Tag Archives: portrait
Featured in Selvedge Magazine
I am delighted that my stitched illustration of textile artist Anne Morrell will be featured alongside an article entitled ROOTS IN TWO CONTINENTS by Brinda Gill who dives into Anne Morrell’s textile life.
Issue 95 (July /August) of Selvedge magazine will be published on the 15th of June. This issue will be available in print and digital formats from the Selvedge website but will not be available as usual at galleries and the newsstand. It is available for pre-order now #selvedgemagazine
Self-Portrait Workshop in Cork
Last week I gave a talk and taught a 2 Day self-portrait workshop in Cork for Cork Textiles network. They are a talented and diverse group spanning many different textile disciplines. Here you can see a selection of the work produced at the workshop. The finished portraits will be shown at the Knitting & Stitching shows next year (2018) on the Cork Textiles Network stand and I’m itching to see the final results. All portraits will be A3 in size.
63 – A Self-Portrait – Work in Progress
63 is a self-portrait which, when complete, will be made up of 63 images, one for each year of my life so far. So why put myself through all this work, and, to be perfectly honest, the angst of self examination, a replaying of all the ups and downs of life?
Well, there were several reasons, but the main one was that I was asked by Alf Ludlam, the curator of Shifting Images an exhibition of self-portraits at the Muriel Barker Gallery at Grimsby’s Fishing Heritage Centre, to produce something other than a straight forward self-portrait and this was the idea I came up with. I also thought it would benefit me personally because I would be working to a deadline which, in itself, would force me to look at the way I work and help me find a simplification of my mark-making.
Although I work in mixed media I consider myself primarily an embroiderer, more specifically a hand embroiderer and because I find hand stitching a therapeutic process, I have a tendency to overstitch. I’m hoping that, in this piece, the viewer will find that my stitching have been given more breathing space and as a result more status. My stitch vocabulary is considered and limited. I don’t use many different types of stitches and but I try to get the most out of those stitches by using them in an original way. I was once given some advice by Constance Howard, when I was studying at Goldsmith’s College in London who said that “you don’t need to know a vast array of stitches but you need to know how use the ones you do know well” so that’s what I try to do.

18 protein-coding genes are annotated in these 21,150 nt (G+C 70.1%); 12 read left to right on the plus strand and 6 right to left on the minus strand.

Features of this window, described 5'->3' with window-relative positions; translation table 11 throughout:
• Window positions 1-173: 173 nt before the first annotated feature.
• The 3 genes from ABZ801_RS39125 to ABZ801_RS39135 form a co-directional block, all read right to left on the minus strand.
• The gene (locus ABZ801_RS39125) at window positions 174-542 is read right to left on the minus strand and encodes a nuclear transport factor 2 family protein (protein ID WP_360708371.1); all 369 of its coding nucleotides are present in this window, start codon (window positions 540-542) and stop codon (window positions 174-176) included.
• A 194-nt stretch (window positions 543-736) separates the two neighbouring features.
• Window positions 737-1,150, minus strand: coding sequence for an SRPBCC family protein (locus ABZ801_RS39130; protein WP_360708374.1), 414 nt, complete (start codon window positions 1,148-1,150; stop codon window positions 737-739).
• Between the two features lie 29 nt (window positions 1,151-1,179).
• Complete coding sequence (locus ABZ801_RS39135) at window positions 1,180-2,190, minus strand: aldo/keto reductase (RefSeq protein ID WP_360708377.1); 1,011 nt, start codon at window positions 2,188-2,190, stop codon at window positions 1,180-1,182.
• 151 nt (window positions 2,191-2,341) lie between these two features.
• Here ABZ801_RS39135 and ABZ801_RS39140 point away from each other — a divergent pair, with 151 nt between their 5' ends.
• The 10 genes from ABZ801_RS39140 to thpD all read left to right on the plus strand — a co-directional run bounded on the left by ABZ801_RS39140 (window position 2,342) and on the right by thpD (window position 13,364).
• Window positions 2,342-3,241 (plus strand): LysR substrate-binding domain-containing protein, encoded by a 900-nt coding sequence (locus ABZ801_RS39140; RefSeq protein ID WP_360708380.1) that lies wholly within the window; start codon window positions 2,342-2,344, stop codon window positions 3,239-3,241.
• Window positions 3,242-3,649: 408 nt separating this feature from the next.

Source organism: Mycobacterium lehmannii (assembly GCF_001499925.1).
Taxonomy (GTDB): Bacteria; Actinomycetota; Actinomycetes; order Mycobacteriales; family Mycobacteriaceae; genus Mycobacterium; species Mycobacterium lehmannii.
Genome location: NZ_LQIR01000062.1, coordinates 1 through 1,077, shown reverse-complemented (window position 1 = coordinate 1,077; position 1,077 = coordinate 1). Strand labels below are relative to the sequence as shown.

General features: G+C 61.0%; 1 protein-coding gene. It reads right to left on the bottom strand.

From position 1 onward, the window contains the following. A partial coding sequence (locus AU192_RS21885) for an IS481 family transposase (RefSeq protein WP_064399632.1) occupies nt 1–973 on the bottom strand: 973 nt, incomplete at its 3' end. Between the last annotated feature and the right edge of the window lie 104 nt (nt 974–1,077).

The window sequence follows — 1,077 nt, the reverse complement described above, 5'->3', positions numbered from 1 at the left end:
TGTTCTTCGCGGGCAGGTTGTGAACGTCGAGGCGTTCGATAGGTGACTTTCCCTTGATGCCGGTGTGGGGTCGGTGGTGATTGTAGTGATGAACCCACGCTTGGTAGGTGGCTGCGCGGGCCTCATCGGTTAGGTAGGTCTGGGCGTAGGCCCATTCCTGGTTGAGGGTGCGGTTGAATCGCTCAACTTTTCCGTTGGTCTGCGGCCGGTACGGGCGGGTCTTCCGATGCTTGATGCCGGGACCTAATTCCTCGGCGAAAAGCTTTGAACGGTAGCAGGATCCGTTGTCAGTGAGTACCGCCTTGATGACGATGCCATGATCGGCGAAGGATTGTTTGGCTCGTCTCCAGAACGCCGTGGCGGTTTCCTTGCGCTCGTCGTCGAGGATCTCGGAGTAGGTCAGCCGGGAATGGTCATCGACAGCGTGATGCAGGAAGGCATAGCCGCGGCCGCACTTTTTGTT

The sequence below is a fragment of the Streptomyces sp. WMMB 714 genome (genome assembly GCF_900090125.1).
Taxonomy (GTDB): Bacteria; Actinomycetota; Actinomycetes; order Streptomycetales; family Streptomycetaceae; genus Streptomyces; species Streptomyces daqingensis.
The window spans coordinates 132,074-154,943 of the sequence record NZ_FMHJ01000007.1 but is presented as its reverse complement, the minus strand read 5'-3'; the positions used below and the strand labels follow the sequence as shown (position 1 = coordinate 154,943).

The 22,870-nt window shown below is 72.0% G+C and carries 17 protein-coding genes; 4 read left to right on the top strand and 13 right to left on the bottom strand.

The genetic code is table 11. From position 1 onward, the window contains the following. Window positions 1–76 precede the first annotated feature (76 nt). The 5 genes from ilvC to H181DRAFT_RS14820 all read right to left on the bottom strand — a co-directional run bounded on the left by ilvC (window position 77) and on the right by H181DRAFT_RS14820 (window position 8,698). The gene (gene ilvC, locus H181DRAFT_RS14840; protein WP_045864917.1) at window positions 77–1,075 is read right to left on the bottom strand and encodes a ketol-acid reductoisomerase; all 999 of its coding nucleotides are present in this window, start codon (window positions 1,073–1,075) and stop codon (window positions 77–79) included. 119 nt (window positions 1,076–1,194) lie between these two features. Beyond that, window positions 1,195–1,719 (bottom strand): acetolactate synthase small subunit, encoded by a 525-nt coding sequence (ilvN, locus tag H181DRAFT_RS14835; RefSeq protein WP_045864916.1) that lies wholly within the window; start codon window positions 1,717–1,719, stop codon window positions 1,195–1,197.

I don’t really look at the work of other embroiderers in an inquisitorial way. This is deliberate, an attempt to keep my own work fresh. One of the ways I do this is by mixing different colours and different weights of threads in the needle leaving the eye to mix the colour. You can read about my favourite stitches here.
I have deliberately tried to be sparing with my stitching of the faces in this piece to produce a more illustrative style. Mood, quality, expression, character can all be changed by the position of each stitch and a lot of drawing and re-drawing, stitching, unpicking and restitching has been done before moving on.
I am a ‘glass half full’ sort of person but the process of making this piece has, so far, and I am only just over half way there, been an convergence of mixed emotion. The process has, at times, evoked difficult and even desperately unhappy emotions, the reliving of all that teenage angst, hurt, heartbreak, and loss, the business problems and burglaries, but alongside that the uplifting and happy memories of friends and family and an optimism for the future.
Overall it is proving to be a quite cathartic process.
63 will be shown as a ‘work in progress’ in Shifting Images from 8 September 2015 to 6 March 2016. – contemporary self portraiture
Working in partnership with Abbey Walk Gallery the Muriel Barker Gallery at the Grimsby Fishing Heritage Centre will host an Exhibition of of self – portraiture by Lincolnshire Artists past and present.